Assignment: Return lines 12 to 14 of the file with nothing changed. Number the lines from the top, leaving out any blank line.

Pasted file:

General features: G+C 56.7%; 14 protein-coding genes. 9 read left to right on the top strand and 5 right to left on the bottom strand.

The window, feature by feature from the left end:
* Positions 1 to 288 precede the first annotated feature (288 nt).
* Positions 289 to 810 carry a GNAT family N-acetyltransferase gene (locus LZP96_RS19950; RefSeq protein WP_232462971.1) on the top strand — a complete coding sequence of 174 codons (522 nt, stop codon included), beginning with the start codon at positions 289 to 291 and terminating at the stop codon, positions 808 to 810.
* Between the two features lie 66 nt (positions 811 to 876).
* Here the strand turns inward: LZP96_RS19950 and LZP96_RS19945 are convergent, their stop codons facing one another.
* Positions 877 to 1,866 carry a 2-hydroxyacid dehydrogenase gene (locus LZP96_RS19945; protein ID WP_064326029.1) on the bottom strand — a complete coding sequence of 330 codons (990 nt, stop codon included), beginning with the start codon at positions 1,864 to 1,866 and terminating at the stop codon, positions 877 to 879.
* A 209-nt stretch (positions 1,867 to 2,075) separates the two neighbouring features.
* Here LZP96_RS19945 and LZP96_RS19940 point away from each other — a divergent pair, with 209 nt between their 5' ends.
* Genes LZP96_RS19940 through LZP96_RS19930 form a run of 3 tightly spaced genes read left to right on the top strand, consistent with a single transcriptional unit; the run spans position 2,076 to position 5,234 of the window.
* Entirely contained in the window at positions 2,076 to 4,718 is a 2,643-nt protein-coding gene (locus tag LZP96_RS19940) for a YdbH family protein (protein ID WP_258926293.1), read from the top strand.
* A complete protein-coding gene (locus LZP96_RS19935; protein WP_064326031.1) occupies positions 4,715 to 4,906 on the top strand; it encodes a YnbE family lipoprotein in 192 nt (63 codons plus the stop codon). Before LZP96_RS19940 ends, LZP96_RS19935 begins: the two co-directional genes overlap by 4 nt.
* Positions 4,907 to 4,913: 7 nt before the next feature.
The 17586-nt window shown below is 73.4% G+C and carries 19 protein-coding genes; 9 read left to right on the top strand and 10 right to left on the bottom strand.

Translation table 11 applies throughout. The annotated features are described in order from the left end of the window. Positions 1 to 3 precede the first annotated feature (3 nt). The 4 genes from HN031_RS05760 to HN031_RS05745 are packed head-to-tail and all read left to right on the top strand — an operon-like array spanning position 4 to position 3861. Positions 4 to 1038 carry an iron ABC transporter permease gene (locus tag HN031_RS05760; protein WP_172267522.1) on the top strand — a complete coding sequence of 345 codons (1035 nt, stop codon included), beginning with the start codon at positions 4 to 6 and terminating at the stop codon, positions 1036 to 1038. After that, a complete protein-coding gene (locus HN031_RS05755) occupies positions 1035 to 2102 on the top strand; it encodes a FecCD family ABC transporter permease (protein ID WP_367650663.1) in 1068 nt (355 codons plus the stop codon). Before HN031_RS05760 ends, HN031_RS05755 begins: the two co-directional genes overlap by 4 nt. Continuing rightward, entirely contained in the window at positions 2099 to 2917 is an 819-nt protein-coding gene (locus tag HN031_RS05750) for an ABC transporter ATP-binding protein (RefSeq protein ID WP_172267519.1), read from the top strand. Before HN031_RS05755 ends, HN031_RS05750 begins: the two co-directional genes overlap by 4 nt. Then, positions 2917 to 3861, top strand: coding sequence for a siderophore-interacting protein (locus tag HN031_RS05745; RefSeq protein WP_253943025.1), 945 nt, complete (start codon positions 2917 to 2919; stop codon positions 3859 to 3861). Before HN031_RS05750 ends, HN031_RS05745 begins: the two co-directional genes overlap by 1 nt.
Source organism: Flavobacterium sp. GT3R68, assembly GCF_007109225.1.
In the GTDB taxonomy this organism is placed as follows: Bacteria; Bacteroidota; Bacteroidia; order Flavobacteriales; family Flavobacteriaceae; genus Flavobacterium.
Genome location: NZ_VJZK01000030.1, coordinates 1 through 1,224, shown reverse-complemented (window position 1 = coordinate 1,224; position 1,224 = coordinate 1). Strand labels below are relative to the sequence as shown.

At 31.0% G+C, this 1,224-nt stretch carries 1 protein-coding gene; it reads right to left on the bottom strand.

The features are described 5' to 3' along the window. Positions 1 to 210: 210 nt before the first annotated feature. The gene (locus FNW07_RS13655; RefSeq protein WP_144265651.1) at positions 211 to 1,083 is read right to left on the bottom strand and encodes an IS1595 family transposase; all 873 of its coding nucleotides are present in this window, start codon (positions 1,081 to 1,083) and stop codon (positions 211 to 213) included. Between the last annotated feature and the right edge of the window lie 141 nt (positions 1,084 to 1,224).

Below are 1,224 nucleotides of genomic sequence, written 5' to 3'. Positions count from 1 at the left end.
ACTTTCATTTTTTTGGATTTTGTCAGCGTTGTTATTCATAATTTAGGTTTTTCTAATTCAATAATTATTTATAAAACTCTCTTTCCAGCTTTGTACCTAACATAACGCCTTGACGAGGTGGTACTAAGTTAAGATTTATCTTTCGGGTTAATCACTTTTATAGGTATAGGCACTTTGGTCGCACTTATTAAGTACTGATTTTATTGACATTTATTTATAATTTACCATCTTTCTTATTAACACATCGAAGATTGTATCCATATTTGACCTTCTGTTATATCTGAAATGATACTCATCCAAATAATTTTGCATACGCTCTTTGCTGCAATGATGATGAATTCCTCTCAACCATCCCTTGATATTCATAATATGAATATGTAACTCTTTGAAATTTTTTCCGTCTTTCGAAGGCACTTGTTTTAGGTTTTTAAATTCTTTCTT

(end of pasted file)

* A complete protein-coding gene (locus LZP96_RS19935; protein WP_064326031.1) occupies positions 4,715 to 4,906 on the top strand; it encodes a YnbE family lipoprotein in 192 nt (63 codons plus the stop codon). Before LZP96_RS19940 ends, LZP96_RS19935 begins: the two co-directional genes overlap by 4 nt.
* Positions 4,907 to 4,913: 7 nt before the next feature.
The 17586-nt window shown below is 73.4% G+C and carries 19 protein-coding genes; 9 read left to right on the top strand and 10 right to left on the bottom strand.